Considerable and rapid change across all aspects of society is needed to stop further nature loss in Scotland, warns a new report.

Many of the direct causes of biodiversity loss are well-known such as pollution, climate change and land-use change.

Now a new report led by The James Hutton Institute, commissioned by NatureScot and co-authored by Glasgow Caledonian’s Dr Dominic Duckett, says that tackling these direct causes is not enough.

It points to factors which are indirectly contributing to nature loss in Scotland including our culture, education, demography, economy, political systems and technology.

Dr Duckett, lecturer in Risk Management at Glasgow Caledonian and co-author, said: “The transformation of natural ecosystems to agricultural systems paralleled with the expansion of human settlements are at the centre of the global decline in biodiversity.

“It is difficult to overstate the influence of ‘civilization’ including technological innovation, cultural drivers, political arrangements, demographic change and economic activity, to this catastrophic decline.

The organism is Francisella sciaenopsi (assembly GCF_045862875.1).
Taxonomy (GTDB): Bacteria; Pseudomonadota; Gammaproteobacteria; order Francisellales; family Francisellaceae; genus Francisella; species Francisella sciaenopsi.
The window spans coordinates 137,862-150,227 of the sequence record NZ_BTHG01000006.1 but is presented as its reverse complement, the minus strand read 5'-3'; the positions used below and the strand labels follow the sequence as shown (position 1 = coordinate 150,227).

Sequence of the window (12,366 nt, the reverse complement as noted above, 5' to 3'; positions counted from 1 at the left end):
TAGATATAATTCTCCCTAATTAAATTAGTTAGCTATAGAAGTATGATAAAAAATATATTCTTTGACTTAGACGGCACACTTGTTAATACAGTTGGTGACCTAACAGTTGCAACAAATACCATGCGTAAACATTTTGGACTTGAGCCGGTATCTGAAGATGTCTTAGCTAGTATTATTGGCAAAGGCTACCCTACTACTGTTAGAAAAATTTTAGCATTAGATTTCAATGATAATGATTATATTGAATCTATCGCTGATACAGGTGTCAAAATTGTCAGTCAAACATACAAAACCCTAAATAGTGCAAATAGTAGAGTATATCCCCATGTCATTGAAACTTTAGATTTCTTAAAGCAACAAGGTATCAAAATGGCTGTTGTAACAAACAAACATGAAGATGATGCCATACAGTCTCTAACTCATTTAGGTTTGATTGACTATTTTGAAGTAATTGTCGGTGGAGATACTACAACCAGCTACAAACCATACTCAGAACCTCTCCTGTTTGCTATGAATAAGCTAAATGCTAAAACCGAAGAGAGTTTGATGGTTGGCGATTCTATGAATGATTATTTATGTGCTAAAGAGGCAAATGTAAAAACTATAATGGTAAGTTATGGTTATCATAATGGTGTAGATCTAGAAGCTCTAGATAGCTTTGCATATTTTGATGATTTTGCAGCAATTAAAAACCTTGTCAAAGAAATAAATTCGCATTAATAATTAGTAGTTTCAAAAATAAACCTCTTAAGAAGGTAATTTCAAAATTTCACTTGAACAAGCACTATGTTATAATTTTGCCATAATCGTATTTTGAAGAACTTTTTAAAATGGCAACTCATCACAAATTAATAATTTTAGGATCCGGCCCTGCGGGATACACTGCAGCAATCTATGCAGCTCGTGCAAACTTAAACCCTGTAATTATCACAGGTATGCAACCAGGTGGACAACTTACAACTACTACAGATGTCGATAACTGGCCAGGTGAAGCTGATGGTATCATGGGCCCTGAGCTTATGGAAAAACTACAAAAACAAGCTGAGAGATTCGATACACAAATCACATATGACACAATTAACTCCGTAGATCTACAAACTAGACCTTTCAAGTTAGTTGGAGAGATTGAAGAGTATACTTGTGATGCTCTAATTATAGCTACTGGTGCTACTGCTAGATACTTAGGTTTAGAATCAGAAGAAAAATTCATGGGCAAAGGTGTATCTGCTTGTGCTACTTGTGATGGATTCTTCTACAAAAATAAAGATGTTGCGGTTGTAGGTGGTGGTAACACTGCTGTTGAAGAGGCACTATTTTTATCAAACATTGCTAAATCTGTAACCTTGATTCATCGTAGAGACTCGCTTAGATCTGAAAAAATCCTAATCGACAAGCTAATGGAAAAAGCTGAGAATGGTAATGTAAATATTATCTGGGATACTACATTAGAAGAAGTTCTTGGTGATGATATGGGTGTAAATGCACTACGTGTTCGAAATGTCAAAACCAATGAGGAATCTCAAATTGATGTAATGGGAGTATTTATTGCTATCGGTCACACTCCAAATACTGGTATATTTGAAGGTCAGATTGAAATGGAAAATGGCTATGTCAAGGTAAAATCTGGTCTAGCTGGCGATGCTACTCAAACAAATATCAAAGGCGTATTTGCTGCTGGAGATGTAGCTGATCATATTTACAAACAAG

“Our report highlights contributory societal values and behaviours in the Scottish context. We hope this new research will strengthen calls for change and help arrest the impoverishment of our natural world.”

The report, entitled Understanding the Indirect Drivers of Biodiversity Loss in Scotland, identifies ways to reduce the impacts of some of these contributing factors and urges Government, public bodies, schools, businesses, individuals and communities to take action.

Recommendations include that policymakers and businesses move away from measuring performance based on levels of production and consumption and focus more on regenerative uses of the land and sea as part of a sustainable, circular economy.

Nick Halfhide, Director of Nature and Climate Change at NatureScot, added: “Tackling the underlying contributions to nature loss will be essential for a just transition to a net zero and nature-rich economy, both to reduce greenhouse gas emissions and to increase resilience to the impacts of a changing climate.

“This important report from the James Hutton Institute points to the wider challenges we face in reconciling the great range of policies and actions to achieve a thriving future for our natural environment, economy and wellbeing.”